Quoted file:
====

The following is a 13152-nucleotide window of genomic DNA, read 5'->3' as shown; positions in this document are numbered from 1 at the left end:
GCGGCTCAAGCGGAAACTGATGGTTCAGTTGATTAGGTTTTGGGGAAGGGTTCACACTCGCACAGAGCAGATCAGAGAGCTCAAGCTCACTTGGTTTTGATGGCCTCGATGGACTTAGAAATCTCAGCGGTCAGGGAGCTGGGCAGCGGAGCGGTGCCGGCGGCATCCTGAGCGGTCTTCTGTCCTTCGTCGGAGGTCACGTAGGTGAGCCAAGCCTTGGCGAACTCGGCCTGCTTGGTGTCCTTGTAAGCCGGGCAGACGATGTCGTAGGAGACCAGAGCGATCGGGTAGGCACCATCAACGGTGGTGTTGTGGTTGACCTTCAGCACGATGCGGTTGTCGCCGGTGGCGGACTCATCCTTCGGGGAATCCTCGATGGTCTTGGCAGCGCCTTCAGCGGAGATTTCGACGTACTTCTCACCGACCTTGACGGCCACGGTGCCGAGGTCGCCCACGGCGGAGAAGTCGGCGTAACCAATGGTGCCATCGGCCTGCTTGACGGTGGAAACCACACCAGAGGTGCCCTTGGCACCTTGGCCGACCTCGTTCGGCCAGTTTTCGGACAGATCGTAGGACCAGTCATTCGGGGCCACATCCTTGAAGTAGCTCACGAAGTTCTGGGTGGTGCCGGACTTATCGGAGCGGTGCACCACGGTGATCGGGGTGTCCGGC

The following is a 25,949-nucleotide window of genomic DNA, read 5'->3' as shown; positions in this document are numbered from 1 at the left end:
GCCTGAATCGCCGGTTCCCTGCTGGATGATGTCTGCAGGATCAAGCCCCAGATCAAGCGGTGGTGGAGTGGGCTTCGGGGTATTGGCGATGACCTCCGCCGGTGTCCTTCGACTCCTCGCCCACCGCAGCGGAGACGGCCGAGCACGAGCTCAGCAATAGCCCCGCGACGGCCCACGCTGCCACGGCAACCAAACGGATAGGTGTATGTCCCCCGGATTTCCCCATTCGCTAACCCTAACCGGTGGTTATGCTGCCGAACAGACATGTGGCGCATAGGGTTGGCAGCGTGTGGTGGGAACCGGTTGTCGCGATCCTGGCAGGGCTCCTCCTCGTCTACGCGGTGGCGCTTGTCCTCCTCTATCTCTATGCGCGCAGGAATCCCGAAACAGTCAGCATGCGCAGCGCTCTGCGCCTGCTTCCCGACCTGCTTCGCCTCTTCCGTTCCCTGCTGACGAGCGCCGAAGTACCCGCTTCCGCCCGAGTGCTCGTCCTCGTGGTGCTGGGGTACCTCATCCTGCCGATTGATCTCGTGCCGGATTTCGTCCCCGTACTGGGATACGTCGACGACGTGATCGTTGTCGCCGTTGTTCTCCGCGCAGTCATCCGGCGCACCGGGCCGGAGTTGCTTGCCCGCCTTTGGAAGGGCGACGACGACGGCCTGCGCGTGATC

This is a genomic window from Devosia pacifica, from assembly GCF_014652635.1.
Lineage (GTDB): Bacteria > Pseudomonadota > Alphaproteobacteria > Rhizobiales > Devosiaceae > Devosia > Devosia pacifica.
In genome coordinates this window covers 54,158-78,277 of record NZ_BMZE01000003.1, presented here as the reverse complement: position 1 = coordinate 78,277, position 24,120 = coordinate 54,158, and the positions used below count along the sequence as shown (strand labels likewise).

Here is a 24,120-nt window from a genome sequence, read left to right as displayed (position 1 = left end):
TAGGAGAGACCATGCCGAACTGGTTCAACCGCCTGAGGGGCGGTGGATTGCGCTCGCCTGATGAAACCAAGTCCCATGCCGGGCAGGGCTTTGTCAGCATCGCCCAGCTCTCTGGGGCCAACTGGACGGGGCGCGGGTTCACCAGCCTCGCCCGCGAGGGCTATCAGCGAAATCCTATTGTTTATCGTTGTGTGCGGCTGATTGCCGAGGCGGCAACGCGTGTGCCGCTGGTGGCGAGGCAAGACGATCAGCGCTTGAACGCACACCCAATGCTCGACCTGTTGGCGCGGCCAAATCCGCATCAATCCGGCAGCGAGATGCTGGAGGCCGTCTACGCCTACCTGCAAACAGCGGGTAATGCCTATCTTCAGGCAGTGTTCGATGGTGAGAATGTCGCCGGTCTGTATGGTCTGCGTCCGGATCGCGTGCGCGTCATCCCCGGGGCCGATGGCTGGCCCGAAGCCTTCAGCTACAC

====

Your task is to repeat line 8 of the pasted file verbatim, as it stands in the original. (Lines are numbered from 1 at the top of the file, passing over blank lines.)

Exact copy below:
Here is a 24,120-nt window from a genome sequence, read left to right as displayed (position 1 = left end):